Simon’s Junction entertains the crowd at Empty Bowls with some toe-tapping bluegrass.
Photo by Shirley Ruhe.
A line snakes out the door at St. Andrew’s Episcopal Church for the 12:45 p.m. seating of the Empty Bowls Arlington Food Assistance Center fundraiser on Sunday, February 2. Charles Meng, CEO and executive director of Arlington Food Assistance Center, said the tickets sold out within 2-3 days.
Over 150 attendees at each of two seatings linger over the choice of an original pottery bowl designed by local potters and donated for the event. Scott Kaye has brought his pottery wheel and is demonstrating how he creates a pottery bowl from a lump of clay. He says he created a couple of dozen bowls for the event. Kaye says he started as a potter in his 20s, then took a 37½ year diversion and came back to pottery a year and a half ago.
The next decision is which soup should fill the newly-acquired bowl from the five choices donated by local restaurants including beef chili from the Cowboy Cafe, tomato bisque from the Carlyle, a vegetarian lentil from Lebanese Taverna, tomato bisque from Cheesetique and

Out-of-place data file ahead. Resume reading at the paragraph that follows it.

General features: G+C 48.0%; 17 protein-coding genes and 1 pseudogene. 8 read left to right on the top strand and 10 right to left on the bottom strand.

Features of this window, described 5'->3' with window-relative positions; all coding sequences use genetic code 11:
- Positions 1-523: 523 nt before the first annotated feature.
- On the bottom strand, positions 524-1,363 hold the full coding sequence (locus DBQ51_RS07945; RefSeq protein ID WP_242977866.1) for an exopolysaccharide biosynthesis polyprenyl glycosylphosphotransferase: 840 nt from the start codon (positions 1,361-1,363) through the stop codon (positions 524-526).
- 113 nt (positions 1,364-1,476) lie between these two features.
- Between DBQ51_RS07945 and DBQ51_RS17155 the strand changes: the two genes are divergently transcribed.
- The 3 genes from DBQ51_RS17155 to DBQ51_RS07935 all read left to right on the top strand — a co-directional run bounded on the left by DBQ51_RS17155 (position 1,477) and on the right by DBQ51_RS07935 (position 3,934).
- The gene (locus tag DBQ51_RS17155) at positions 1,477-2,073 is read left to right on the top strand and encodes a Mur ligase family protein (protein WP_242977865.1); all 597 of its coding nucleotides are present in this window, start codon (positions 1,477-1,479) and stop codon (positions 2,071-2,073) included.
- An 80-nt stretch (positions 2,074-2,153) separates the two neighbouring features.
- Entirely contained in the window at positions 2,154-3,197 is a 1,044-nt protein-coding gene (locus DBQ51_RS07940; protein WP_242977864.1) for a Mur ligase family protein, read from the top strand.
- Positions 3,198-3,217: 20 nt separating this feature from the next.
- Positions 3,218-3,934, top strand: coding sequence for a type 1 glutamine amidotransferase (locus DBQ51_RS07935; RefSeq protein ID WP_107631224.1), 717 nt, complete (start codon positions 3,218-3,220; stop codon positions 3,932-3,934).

chicken noodle from The Renegade.
The sounds of Simon’s Junction bluegrass band mingle with conversation and the clinking of spoons. Senator Mark Warner has made a surprise appearance and is greeting the crowd waiting to begin enjoying their soup.
Meng says this is the 8th year for the event which raises funds for AFAC programs. AFAC is a non-profit organization that supplies supplemental groceries to Arlington families in need. It was
established over 30 years ago by a small group of citizens and six congregations to feed 59 families who were facing life’s struggles. Today the program is serving 2,400 families weekly who receive fresh fruits and vegetables, chicken, milk, eggs, canned items and bread.